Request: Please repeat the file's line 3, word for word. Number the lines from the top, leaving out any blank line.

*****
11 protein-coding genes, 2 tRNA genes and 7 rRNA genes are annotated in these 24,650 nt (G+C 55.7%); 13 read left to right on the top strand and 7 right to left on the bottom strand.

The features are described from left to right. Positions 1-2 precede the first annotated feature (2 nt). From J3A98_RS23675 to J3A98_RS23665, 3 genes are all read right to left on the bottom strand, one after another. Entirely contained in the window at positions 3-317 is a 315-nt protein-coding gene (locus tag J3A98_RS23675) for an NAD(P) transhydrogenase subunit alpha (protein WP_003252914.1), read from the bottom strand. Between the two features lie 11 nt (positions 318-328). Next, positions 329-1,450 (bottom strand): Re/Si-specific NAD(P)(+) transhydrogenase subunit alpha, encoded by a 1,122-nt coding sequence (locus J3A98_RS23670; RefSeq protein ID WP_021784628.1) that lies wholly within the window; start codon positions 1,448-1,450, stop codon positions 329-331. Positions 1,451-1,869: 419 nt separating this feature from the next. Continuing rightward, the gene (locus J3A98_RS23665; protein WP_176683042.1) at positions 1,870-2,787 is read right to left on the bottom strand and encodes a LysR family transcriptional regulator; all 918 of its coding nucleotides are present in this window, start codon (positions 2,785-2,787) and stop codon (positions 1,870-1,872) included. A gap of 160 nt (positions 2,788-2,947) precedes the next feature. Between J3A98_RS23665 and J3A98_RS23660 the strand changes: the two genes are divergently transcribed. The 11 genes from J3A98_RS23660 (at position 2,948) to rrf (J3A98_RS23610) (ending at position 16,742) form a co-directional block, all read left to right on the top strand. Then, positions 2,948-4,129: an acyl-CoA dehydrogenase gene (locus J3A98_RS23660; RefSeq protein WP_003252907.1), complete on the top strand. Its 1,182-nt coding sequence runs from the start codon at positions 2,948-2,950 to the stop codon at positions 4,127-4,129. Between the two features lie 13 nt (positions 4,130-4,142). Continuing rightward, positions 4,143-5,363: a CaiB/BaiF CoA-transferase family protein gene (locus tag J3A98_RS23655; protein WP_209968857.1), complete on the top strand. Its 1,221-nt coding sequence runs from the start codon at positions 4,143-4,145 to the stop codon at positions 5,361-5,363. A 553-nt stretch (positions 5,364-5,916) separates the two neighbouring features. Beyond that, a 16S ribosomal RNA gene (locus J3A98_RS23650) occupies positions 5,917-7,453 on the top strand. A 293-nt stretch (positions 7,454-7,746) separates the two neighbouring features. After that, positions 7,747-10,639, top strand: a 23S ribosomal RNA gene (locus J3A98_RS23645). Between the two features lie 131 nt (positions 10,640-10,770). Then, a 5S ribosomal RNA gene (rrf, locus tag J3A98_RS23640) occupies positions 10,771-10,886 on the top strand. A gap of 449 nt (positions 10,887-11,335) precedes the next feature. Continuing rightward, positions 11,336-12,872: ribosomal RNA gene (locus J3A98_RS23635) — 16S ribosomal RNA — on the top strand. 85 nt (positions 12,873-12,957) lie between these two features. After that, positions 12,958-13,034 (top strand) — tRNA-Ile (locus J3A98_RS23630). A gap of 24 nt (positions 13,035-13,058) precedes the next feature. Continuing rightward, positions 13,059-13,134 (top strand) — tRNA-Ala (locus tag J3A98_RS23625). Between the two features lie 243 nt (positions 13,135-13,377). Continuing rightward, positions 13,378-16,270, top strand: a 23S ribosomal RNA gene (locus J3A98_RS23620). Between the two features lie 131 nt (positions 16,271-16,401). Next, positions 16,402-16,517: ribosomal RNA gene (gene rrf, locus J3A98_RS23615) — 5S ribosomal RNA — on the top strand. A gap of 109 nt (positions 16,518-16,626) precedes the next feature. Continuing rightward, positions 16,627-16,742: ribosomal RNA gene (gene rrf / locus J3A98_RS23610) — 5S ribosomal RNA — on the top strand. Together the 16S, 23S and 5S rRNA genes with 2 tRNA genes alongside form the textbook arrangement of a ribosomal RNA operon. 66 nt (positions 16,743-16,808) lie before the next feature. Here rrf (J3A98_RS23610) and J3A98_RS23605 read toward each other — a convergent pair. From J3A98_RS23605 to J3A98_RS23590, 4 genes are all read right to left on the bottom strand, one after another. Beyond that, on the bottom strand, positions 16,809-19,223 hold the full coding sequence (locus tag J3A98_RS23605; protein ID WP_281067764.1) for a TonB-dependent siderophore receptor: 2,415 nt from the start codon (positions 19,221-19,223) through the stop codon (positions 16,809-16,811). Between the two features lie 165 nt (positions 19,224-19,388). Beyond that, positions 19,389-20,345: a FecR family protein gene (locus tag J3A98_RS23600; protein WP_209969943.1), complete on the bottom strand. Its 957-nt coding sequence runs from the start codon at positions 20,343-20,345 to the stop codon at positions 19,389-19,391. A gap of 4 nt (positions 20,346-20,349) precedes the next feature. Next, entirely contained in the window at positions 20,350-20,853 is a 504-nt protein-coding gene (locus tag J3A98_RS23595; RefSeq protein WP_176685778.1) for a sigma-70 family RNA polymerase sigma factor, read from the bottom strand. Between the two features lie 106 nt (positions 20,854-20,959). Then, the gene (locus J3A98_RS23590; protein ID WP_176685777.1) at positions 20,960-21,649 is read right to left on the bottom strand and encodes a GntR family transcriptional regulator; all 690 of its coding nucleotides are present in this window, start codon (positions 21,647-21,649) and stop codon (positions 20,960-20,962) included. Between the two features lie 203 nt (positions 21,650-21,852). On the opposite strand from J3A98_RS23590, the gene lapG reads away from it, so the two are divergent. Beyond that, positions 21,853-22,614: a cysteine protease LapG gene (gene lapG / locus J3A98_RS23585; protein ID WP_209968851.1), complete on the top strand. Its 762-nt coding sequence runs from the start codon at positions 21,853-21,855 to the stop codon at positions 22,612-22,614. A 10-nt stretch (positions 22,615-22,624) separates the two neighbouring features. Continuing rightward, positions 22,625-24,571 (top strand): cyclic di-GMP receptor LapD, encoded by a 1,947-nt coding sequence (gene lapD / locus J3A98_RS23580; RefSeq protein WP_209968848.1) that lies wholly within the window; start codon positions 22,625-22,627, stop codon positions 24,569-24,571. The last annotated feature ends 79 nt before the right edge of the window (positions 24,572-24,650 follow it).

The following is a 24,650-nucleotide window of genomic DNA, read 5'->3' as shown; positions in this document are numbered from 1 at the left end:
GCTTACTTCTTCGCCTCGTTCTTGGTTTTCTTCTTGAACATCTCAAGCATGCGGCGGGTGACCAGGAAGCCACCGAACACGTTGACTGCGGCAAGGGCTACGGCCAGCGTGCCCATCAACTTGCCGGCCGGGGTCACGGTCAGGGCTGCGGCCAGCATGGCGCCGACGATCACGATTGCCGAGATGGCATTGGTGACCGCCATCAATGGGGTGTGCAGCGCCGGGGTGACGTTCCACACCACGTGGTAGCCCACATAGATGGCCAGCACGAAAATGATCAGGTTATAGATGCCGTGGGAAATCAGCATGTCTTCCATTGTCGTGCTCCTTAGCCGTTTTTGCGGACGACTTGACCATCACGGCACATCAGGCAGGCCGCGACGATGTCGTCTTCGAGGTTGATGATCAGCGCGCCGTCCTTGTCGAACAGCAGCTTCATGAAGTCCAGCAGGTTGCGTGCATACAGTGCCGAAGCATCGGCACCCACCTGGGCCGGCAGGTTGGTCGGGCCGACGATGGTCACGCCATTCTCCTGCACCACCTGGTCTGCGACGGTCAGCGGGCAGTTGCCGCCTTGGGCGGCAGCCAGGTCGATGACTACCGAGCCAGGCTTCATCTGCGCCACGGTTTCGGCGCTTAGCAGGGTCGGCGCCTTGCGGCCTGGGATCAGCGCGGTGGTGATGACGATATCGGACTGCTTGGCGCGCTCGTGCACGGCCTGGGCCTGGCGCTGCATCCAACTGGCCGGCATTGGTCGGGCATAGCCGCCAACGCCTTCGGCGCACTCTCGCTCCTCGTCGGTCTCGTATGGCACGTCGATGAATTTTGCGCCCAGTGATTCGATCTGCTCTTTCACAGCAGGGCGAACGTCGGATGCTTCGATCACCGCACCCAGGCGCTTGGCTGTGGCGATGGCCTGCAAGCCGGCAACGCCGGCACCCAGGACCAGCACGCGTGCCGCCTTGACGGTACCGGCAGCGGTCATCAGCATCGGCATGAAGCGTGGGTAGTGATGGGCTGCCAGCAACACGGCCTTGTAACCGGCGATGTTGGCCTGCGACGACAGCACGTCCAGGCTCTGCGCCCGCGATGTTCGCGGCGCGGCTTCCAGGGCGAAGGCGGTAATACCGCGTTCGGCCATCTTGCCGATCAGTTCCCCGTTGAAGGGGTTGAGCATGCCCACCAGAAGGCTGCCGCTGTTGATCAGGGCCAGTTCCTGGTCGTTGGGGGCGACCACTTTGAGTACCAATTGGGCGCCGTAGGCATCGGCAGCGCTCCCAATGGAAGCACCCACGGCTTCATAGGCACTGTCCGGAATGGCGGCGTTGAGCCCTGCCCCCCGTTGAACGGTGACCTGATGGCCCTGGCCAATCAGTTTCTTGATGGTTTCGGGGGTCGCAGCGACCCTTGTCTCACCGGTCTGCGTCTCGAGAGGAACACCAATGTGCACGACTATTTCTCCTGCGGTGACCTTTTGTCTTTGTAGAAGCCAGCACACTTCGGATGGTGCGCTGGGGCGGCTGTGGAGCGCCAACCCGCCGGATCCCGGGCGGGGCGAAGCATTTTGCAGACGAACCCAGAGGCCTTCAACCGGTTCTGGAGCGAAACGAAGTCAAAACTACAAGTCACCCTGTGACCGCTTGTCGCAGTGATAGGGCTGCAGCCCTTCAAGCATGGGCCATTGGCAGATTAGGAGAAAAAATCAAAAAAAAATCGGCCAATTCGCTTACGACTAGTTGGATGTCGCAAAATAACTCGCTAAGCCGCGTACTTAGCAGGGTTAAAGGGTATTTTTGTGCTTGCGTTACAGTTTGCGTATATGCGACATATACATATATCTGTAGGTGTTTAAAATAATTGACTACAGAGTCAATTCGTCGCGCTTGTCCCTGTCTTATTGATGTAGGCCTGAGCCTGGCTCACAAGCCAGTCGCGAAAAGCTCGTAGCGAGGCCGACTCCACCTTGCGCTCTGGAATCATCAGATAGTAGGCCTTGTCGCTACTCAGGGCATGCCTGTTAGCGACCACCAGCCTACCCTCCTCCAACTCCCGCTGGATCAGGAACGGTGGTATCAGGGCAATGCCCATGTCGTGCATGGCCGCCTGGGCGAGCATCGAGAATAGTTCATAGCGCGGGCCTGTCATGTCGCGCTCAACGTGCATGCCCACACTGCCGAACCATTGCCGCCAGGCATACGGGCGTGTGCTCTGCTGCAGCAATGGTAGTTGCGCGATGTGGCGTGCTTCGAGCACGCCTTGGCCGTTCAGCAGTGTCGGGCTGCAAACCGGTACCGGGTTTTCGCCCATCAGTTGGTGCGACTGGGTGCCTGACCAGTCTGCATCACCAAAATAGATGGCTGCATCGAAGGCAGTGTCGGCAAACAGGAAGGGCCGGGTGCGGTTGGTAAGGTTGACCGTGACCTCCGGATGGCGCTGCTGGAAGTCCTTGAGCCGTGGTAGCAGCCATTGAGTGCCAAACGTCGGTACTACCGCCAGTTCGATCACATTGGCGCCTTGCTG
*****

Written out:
The following is a 24,650-nucleotide window of genomic DNA, read 5'->3' as shown; positions in this document are numbered from 1 at the left end: